India concludes free-trade talks with ASEAN news
28 August 2008

Kamal NathMumbai: India has concluded free-trade talks with the 10-member Association of South-East Asian Nations (ASEAN), in a deal that would facilitate free trade in goods with the bloc.

The agreement, however, only includes trade in goods and does not cover service trade.
Singapore's minister for trade and industry Lim Hng Kiang and India's commerce minister Kamal Nath announced the conclusion of trade negotiations at a news conference in Singapore.

India is already ASEAN's seventh-largest trading partner and the free-trade agreement covers additional goods covering billions of dollars in trade.

An official agreement is expected to be signed at the ASEAN's Bangkok summit due in December, senior commerce ministry officials said.

''This is an important milestone for our region,'' Nath said at the conclusion of the talks.

The India-ASEAN free-trade agreement will benefit more than 1.5 billion people and bring ASEAN closer to its key Asian trading partner.

ASEAN has also concluded free-trade negotiations with other Asia-Pacific trade partners such as Australia and New Zealand.

Agreements with these countries are expected to be signed at the ASEAN summit in Bangkok in December this year.

Nations are increasingly going for bilateral and regional trade deals after the world trade talks at Geneva failed as the US, India and China failed to agree on the to help breath new life into failed world trade talks.

The agreements with India, Australia and New Zealand will expand the ASEAN free-trade are to 13 nations comprising over 1.8 billion people and combined economic wealth of over $3 trillion.

Total trade between ASEAN and India amounted to $37 billion in 2007, up 29 per cent from the previous year.

Of the total 489 items on India's negative list, 288 are agriculture goods, 81 fall into the textiles sector, 50 are auto products and 70 are from the chemicals sector.

Items part of India's negative list are coconut, spices, natural rubber, cashew, fish and fish products, bananas, wheat, maize, rice, oils, processed food, poultry, milk and milk products, textile and textile products and auto products.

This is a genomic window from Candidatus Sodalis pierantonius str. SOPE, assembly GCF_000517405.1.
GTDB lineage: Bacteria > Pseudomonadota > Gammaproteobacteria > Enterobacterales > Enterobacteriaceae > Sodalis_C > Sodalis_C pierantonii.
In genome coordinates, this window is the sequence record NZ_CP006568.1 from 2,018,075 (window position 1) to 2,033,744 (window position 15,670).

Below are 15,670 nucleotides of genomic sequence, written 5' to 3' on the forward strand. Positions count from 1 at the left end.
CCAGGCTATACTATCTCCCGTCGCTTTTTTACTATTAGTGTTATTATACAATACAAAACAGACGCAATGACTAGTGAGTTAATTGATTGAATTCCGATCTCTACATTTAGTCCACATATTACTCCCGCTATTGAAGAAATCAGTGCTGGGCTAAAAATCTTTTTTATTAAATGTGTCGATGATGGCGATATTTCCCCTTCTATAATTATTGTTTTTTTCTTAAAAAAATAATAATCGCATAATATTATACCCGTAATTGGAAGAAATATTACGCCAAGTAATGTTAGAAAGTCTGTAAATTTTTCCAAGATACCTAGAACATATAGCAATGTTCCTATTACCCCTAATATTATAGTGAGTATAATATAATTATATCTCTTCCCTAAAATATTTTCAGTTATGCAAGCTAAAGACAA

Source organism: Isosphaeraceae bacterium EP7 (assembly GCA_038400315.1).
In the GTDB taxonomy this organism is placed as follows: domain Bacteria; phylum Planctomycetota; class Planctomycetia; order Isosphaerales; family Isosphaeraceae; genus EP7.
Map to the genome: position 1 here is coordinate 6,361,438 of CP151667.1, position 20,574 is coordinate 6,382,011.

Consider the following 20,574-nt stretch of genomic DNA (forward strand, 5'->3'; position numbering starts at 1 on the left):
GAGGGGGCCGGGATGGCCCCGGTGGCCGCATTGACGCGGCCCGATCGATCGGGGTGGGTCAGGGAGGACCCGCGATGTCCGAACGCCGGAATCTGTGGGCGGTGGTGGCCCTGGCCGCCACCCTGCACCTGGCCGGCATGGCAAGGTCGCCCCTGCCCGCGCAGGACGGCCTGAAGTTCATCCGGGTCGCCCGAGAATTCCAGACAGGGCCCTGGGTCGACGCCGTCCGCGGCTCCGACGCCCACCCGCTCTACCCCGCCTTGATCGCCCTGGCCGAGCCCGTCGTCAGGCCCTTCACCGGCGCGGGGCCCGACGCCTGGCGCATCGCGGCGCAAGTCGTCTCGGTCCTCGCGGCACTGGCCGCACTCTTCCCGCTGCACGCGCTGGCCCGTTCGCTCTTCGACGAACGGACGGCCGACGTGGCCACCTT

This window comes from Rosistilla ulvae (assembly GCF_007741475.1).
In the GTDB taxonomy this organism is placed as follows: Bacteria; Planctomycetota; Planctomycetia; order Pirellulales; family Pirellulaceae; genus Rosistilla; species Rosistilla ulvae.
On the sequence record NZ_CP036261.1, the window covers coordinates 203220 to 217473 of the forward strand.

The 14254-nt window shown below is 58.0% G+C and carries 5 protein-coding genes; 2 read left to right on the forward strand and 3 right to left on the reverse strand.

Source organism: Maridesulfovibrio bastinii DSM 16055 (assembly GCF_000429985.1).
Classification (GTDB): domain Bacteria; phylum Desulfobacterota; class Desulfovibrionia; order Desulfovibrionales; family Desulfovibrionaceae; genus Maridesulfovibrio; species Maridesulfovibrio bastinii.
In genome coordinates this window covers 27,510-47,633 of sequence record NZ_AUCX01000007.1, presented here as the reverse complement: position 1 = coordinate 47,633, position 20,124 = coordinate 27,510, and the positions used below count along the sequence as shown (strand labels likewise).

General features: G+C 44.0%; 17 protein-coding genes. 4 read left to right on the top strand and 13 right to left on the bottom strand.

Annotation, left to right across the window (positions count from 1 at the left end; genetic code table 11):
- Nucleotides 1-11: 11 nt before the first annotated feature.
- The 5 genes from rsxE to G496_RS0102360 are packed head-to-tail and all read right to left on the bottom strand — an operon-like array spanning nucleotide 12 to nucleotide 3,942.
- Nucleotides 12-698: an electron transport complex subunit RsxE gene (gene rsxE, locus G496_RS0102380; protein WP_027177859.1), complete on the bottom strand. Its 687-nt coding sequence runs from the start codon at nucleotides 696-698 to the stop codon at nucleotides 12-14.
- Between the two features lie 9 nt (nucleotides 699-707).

Fruits like bananas, pineapple, guava, mango, orange, lemon, grapes, water melon, papaya, apple cherries, grains like wheat, maize, rice, millet, groundnut, copra, oilseeds such as soyabean, cotton, sunflower, castor oil, sesamum and mustard seeds; beverages like beer, wine, whisky, rum, gin, vodka; tobacco and tobacco products, bamboo rattans, milk and milk products, fish and fish products, including tuna, shrimp, lobster and poultry and poultry products also fall into the list.

The FTA stipulates a reduction in India's duties levied on refined palm oil to come down from 90 per cent to 45 per cent by 2018. Duty on crude palm oil will also come down from 80 per cent to 37.5 per cent, and that on pepper would come down from 70 per cent to 50 per cent. Duties on black tea and coffee will come down from 100 per cent to 45 per cent.

Most of the trade will be liberalised by 2012, and by 2015, India would reduce duties to five per cent across 585 tariff lines. India and all 10 members would maintain a negative list of not over 489 tariff lines.

The commerce minister also said that it was is extremely important for India to engage in regional economic cooperation with the ASEAN countries, since economic giants Japan and China are already engaging with them, and India could ill afford to isolate itself from regional trade cooperation.

Nath also said that India was amongst the first supporters of Japan's idea of a larger East Asia Economic Area when it was mooted three years ago. He said that East Asia is a globally competitive trading bloc, and has large markets with huge populations in Indonesia, Vietnam, China and India.

India is seventh on the list of ASEAN's biggest trading partners, trailing Australia, South Korea, China and others, according to ASEAN figures.

An India-ASEAN agreement covering trade in goods was supposed to have been concluded last year. Talks, however, bogged down over differences on products which India wanted excluded from tariff cuts. New Delhi had since pruned the list.

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India concludes free-trade talks with ASEAN